The second England goal came on 32 minutes after Shearer, running onto a Ferdinand pass down the right channel, was adjudged to have been dragged back by Pflügler, well outside the penalty box. Thompson's resulting free kick beat the German wall and passed the outstretched German keeper high and to his left. Another immediate German reply saw a Bobic effort saved in front of goal, although he was ruled offside. On 34 minutes Albertz forced a block from Beasant having run through the England defenders onto a pass from Beinlich from inside the German half. A chance for England to lead the match for the first time came on 34 minutes, when Lee latched onto a poor German clearance and chipped the ball into Shearer who headed the ball back to Gascoigne, running into the centre of the penalty area. Instead of shooting however, Gascoigne passed it back to Shearer, whose saved shot was ruled offside. The first half ended with a free kick passing over the bar from Shearer, and the shot resulting from a long Shearer run into the box from the left wing blocked by Novotny.
The Germans started the second half with three fresh players and a returning Matthaus, the only German to be substituted in the first half. Immediately after the restart, a Shearer chance on goal was thwarted after the linesman blew for offside due to the retreating Ferdinand. The first 15 minutes of the second half were otherwise quiet, except for Beinlich missing a shot wide right on 51 minutes, having intercepted onto a poor pass out from Beasant. On 62 minutes, a Beardsley run into the box forced a blocked shot from Buchwald. After a foul by Lee on Borowka, the resulting free kick by Beinlich in a similar position to England's second goal passed over the bar. On 69 minutes a lobbed shot over the bar from Helmer from outside the penalty box came close for the Germans. Immediately afterwards, a long range Shearer shot forced a save from Reck diving down to his left.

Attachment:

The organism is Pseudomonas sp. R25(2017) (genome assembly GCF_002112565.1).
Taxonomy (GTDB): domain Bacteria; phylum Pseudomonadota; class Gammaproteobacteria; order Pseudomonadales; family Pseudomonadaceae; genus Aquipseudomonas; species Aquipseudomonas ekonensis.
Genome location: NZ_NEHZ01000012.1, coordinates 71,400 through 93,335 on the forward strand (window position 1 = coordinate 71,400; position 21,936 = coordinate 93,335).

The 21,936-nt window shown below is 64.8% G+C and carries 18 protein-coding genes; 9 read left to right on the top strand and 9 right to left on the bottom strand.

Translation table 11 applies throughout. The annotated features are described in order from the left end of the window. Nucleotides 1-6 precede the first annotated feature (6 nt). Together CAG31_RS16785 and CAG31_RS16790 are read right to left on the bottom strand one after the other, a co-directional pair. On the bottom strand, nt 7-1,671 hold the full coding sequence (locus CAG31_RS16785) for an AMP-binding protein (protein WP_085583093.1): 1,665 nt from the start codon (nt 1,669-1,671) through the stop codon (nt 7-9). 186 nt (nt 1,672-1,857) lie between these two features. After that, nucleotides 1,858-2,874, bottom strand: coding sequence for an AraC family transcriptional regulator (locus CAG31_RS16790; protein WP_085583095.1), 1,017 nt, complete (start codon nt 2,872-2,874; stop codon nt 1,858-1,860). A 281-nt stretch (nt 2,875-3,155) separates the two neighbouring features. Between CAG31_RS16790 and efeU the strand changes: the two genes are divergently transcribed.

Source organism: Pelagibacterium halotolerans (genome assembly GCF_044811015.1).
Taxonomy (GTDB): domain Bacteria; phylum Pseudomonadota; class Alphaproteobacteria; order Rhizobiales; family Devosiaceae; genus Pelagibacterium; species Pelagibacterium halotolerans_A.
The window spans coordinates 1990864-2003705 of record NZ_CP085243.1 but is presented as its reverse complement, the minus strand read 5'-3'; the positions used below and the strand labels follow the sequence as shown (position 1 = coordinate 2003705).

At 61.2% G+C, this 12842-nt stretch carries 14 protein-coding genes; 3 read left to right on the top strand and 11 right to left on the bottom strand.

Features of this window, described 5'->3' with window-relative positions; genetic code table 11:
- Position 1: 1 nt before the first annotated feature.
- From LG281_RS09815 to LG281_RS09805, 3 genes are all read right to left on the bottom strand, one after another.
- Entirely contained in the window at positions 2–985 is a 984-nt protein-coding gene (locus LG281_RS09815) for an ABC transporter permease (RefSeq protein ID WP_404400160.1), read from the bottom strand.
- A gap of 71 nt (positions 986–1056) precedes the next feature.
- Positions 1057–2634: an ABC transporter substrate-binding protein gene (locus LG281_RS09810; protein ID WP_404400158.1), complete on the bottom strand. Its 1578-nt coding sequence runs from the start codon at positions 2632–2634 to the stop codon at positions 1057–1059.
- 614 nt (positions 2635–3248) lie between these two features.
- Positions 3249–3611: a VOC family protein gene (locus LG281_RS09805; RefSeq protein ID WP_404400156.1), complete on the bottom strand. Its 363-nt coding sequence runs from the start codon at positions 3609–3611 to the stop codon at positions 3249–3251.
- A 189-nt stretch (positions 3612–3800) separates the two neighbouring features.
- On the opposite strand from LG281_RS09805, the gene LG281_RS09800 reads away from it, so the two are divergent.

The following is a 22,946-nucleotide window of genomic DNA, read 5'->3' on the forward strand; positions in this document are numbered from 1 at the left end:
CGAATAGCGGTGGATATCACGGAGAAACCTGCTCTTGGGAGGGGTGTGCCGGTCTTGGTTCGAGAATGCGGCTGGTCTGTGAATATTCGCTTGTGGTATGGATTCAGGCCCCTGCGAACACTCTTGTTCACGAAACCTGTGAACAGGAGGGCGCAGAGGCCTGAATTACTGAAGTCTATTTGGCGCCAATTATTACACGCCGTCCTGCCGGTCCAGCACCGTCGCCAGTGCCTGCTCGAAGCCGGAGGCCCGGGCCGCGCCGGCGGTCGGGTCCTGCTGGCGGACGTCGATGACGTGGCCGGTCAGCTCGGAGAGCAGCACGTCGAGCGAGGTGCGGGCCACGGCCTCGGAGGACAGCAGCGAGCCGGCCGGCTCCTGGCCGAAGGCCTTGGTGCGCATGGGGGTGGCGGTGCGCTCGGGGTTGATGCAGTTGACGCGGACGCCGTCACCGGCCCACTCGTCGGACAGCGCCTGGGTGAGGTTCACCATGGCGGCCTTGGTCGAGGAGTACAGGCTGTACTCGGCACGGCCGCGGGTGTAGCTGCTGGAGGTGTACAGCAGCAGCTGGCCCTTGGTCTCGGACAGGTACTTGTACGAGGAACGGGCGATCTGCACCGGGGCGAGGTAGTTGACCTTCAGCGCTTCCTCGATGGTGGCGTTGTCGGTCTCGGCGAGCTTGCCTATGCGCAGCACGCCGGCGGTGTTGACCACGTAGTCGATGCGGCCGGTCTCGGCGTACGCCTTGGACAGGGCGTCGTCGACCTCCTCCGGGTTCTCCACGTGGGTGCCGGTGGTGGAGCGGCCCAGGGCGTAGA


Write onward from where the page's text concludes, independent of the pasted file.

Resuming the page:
Singer Craig David was the first celebrity brought into the game, bringing fresh legs into the England attack, and who on 72 minutes forced a save from Reck from a speculative shot along the ground. Howey then cleared the ball from Bobic lining up the clear chance of a header from just outside the 6 yard box. By 73 minutes, the Germans had switched to a 4-3-4 attacking formation to regain their lead, bringing immediate pressure, resulting in Beasant saving with a dive to his left from a Marschall shot, on a diagonal run in the box, and Bobic hitting the side netting from the resulting corner. Another scare for England came on 76 minutes when a Howey clearance on the line of a cross heading for Bobic looped straight into the air, but was safely collected by Beasant on the goal line. A minute later, a long range shot from Albertz hit the underside of the bar, bouncing back into play from the goal line, followed by Reck gathering the ball from the feet of Craig David at the other end of the pitch.
The decisive goal of the game came when Lee intercepted a German pass in the England half, and lofted a pass to Shearer making a run through the German centre-backs half way into their half. The chasing Novotny eventually brought down Shearer well inside the penalty box, with the referee deeming it to be a foul and a penalty, with the German adjudged to have taken 'ball and man' by the commentators. Shearer scored the resulting penalty past Reck's right hand side, who had guessed the correct way but could not reach the mid-height shot.
The immediate German response brought a block by Howey from an Albertz shot inside the penalty area, with Hodge also covering, and with Marschall later shooting wide. German pressure continued into the last ten minutes, Beresford blocked a Bobic volley at the last moment, and following that effort, Bobic seized on a poor Grayson back pass forcing a block from Beasant on 83 minutes, but headed the resulting rebound over the bar. An 86 minute dive from Shearer brought German protests, although the game ended precisely after 90 minutes of play with no stoppage time.
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- George Caulkin of The Times tribute to Sir Bobby Robson
- Background information on Italia 90, and Sir Bobby Robson's managerial career and charity work
- A portion of Sir Bobby's programme notes
- Match highlights video